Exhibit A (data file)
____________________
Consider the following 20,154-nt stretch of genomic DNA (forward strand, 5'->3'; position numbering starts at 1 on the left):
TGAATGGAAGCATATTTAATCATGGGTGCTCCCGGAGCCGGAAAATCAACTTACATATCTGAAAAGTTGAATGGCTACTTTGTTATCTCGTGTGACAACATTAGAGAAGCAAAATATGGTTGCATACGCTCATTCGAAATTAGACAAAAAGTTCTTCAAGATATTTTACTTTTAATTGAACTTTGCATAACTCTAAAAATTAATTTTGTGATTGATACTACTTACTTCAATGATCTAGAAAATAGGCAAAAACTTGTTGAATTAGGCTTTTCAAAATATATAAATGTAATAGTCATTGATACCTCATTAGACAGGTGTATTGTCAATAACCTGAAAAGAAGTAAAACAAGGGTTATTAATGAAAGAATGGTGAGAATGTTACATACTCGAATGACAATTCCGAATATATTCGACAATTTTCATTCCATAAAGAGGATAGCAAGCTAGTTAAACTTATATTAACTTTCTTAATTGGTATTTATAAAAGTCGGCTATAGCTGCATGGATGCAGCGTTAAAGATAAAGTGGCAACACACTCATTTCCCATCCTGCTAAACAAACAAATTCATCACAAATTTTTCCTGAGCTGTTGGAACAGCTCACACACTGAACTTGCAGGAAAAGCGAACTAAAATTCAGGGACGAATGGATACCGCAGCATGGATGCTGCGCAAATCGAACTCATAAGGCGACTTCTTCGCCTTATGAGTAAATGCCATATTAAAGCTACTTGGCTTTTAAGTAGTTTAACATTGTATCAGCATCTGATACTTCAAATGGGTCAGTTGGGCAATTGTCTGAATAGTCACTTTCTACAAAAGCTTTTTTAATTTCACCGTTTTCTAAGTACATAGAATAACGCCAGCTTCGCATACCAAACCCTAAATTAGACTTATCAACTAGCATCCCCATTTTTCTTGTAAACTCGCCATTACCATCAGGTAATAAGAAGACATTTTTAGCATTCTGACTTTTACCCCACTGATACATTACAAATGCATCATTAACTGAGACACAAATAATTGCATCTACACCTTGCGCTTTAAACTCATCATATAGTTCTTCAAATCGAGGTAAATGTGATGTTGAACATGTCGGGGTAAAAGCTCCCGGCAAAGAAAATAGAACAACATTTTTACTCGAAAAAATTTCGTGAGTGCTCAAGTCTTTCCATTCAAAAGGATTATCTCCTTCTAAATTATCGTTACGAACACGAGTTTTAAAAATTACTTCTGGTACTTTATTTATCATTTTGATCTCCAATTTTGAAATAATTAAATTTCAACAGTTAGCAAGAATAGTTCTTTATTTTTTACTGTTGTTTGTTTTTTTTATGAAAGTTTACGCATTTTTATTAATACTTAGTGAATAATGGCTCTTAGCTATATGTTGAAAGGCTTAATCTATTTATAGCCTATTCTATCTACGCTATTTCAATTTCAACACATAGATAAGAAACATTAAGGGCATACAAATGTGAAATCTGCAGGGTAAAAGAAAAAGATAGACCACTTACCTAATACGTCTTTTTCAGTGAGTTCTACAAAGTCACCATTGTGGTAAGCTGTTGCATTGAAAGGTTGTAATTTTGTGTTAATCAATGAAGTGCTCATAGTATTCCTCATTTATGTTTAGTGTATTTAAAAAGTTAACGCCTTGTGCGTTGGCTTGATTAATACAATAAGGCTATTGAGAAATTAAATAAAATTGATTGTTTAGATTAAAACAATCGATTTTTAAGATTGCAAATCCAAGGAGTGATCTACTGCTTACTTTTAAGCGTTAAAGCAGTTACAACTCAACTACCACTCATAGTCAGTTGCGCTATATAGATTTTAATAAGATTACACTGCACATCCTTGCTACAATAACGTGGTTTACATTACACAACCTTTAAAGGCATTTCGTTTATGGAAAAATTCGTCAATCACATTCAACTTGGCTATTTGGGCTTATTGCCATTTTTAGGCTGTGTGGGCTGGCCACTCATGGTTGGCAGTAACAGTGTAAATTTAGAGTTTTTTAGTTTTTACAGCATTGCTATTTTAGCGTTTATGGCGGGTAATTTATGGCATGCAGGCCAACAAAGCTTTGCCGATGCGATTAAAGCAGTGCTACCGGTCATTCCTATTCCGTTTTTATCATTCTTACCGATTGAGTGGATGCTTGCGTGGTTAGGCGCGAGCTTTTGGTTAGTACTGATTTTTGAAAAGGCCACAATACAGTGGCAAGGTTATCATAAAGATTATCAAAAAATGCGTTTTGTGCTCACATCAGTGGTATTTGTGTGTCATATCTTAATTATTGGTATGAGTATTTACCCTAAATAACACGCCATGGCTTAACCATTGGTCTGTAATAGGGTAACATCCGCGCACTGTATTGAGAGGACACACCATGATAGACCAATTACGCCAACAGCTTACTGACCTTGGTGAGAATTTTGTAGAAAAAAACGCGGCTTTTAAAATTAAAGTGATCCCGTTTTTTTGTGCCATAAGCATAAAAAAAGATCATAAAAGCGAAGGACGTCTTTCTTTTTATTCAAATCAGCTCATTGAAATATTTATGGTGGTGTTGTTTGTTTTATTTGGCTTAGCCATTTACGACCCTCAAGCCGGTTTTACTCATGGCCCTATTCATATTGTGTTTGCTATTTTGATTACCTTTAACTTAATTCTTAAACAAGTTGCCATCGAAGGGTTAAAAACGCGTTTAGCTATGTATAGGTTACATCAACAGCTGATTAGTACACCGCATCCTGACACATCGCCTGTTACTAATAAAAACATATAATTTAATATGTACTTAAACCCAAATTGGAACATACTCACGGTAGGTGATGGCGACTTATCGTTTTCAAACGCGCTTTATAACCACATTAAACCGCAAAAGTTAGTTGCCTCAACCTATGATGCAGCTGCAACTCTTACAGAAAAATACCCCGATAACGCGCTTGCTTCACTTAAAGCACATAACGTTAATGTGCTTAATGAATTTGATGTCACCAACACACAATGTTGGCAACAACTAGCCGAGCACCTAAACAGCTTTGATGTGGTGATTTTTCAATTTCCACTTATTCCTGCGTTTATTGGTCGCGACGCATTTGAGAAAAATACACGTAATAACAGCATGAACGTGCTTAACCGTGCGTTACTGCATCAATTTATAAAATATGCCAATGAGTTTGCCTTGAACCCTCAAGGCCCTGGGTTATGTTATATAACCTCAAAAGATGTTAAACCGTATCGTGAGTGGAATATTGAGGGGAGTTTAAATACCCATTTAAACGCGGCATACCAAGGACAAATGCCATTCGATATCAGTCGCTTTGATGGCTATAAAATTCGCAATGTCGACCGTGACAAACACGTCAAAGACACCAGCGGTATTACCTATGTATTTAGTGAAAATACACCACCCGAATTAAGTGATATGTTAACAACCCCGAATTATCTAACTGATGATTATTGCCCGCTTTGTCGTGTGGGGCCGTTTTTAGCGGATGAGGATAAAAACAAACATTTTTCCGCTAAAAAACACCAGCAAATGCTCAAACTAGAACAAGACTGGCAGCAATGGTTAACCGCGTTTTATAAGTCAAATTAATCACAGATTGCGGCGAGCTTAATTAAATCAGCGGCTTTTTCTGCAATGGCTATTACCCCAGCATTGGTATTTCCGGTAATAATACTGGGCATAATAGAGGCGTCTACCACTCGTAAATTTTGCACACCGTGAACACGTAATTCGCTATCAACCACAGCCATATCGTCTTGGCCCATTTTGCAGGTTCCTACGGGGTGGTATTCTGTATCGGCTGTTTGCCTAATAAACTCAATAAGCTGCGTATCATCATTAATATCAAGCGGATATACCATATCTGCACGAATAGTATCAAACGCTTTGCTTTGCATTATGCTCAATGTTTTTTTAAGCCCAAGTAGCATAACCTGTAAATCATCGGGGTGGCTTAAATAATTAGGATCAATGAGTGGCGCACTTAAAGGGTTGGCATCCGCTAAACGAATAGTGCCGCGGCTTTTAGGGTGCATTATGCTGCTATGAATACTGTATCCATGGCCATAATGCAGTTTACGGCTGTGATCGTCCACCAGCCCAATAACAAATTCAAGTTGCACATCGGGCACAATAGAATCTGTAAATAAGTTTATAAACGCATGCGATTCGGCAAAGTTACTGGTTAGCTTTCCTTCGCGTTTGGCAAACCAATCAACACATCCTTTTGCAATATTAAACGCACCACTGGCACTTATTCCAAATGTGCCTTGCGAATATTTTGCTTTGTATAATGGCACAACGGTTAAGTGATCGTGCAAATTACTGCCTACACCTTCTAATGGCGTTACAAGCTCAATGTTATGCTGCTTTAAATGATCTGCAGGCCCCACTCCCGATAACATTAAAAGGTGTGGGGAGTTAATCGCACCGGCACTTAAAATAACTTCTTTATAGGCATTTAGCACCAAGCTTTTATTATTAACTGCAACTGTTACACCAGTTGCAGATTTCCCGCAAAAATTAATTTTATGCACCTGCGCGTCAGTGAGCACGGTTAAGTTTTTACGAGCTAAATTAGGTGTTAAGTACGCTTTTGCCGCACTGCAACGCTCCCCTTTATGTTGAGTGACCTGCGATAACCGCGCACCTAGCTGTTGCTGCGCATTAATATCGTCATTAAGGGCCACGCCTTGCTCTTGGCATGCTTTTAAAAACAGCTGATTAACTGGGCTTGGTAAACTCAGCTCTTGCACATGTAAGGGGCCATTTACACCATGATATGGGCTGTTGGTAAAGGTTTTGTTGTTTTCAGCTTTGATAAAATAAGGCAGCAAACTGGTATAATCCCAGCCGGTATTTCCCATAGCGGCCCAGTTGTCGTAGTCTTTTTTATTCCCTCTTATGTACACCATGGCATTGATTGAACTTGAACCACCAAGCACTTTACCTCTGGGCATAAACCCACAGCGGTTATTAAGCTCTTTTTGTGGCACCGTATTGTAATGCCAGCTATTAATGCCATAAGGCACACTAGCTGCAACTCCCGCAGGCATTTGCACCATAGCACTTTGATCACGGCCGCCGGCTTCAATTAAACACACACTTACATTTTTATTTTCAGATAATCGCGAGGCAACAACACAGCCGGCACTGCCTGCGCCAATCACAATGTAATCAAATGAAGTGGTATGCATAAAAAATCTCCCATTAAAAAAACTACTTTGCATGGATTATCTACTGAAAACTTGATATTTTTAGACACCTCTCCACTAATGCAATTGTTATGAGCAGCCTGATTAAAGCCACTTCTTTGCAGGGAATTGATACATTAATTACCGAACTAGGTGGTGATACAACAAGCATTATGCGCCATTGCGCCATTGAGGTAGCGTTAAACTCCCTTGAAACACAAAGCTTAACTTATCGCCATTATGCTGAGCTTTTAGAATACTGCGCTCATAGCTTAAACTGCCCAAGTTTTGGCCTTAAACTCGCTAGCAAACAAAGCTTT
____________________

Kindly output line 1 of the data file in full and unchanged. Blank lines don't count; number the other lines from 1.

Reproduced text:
Consider the following 20,154-nt stretch of genomic DNA (forward strand, 5'->3'; position numbering starts at 1 on the left):